Rudd apologises for insulation deaths

Kevin Rudd has apologised for the government's roof insulation stimulus project that saw the deaths of four young tradespeople during his last stint as prime minister.
Prime Minister Kevin Rudd has offered an unreserved apology on behalf of the government for the electrocution death of three young men killed installing ceiling insulation as part of the rushed government program in 2009 and 2010.
Describing the deaths of Matthew James Fuller, Reuben Kelly Barnes and Mitchell Scott Sweeney as an "unspeakable tragedy", he said in Jakarta: "As the Prime Minister of this country I am deeply sorry for what has occurred and, of course, I apologise for these deaths, given that it was a government program."
The parents of Mr Fuller, a 26-year-old electrician, had earlier called for an apology from Mr Rudd, who was Prime Minister at the time of their son’s death. They told the ABC that Mr Rudd "couldn’t remember our names and has never apologised to our face".
Prime Minister Kevin Rudd, pictured in Indonesia, said he is 'deeply sorry' for the deaths of the three young Queenslanders.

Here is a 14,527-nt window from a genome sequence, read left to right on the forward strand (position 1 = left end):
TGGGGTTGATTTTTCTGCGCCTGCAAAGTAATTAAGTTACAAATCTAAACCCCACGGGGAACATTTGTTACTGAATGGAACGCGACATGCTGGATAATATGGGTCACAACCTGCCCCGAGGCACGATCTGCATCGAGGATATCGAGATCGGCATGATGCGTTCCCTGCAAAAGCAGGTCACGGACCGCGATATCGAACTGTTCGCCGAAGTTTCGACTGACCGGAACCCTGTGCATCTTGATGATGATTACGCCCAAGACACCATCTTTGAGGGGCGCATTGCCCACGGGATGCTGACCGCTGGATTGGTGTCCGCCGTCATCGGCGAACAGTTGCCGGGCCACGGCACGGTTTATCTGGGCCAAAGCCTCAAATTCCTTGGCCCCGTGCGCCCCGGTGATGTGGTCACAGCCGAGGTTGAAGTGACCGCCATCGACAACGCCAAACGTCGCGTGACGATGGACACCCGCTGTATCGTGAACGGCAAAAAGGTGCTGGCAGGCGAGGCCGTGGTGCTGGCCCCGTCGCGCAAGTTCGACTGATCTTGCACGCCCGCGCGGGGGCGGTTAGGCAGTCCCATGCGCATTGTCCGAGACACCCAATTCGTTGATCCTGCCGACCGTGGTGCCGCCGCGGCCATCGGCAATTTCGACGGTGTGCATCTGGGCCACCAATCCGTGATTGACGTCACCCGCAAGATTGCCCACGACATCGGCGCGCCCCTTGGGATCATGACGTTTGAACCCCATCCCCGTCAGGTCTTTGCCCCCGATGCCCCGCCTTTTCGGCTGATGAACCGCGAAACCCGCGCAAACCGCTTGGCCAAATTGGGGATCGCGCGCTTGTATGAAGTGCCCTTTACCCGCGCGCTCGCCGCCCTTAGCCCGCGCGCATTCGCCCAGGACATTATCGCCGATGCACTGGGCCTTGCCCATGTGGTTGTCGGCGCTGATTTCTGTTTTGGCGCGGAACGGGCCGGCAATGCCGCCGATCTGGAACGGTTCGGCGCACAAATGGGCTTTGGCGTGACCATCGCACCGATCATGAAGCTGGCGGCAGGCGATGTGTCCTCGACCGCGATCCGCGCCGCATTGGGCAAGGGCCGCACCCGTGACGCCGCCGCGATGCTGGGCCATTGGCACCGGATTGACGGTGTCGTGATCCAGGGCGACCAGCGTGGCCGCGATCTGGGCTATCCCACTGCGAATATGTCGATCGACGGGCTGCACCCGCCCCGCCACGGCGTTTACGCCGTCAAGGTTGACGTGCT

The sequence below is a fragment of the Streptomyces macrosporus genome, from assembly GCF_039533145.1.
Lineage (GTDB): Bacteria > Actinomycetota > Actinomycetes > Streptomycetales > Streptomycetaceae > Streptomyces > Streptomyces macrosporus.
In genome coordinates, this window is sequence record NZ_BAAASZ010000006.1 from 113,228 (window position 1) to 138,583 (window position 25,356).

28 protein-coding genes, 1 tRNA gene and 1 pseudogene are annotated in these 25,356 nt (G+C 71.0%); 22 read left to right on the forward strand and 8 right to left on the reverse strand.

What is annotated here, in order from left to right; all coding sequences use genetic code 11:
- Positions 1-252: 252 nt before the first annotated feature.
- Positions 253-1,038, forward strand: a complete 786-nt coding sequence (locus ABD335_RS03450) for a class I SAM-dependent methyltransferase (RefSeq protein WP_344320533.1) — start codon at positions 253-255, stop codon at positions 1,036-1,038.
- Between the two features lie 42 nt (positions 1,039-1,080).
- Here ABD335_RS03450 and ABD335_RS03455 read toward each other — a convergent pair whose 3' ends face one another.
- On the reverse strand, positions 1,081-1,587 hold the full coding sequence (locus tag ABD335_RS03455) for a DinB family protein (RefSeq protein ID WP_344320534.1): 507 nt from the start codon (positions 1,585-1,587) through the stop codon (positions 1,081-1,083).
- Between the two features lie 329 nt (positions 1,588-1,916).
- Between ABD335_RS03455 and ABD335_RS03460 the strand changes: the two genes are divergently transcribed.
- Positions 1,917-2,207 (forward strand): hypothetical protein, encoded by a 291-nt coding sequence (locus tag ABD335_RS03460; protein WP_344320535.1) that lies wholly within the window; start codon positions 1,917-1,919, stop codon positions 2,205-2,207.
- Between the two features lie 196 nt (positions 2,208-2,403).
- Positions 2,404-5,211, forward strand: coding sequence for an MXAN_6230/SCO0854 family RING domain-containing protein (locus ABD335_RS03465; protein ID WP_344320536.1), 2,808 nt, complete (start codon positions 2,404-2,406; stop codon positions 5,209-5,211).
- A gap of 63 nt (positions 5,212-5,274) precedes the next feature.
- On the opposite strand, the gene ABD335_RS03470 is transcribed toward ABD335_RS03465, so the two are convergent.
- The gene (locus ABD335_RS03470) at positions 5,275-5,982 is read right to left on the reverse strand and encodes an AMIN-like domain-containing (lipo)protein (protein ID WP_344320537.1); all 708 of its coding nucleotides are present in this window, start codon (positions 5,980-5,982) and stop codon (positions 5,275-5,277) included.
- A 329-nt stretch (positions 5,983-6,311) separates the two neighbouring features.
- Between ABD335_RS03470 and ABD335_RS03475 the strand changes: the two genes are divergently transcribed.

Prime Minister Kevin Rudd, pictured in Indonesia, said he was 'deeply sorry' for the deaths of the three young Queenslanders. Photo: Alex Ellinghausen
The Queensland Coroner handed down the findings into the deaths on Thursday, and criticised the federal and Queensland governments over electrocution of the three young Queenslanders in 2009 and 2010.
The directors and supervisors of ceiling insulation businesses that employed the young men could also face Workplace Safety charges.
Mr Barnes, 16, Mr Fuller, and Mr Sweeney 22, were electrocuted while installing foil insulation in Queensland homes as part of the federal government’s $2.45 billion Home Insulation Program that was designed to stimulate the economy during the global financial crisis
Malcolm Richards, CEO Master Electricians Association outside Brisbane's Magistrates Court.
Malcolm Richards, CEO Master Electricians Association outside Brisbane's Magistrates Court. Photo: Tony Moore
Mr Rudd said he accepted the criticisms of the government by the Queensland coroner, saying: "Let’s not beat around the bush - this was a government program."
However, the opposition said on Friday that Mr Rudd's apology was insufficient and vowed to pursue the Prime Minister over the issue.
Shadow treasurer Joe Hockey said on Friday that Mr Rudd was warned in writing about the dangers of the program on 10 occasions and he had not released those letters.
Mitchell Sweeney, with his mother Wendy.
Mitchell Sweeney, with his mother Wendy.
"Four of those letters came from Peter Garrett who has not only resigned from ministry but refuses to work with Kevin Rudd, resigning from parliament,'' Mr Hockey told the Seven Network.''
In his findings, State Coroner Michael Barnes said the federal government had not adequately assessed the risks for the program - noting that speed was a major contributor to this factor.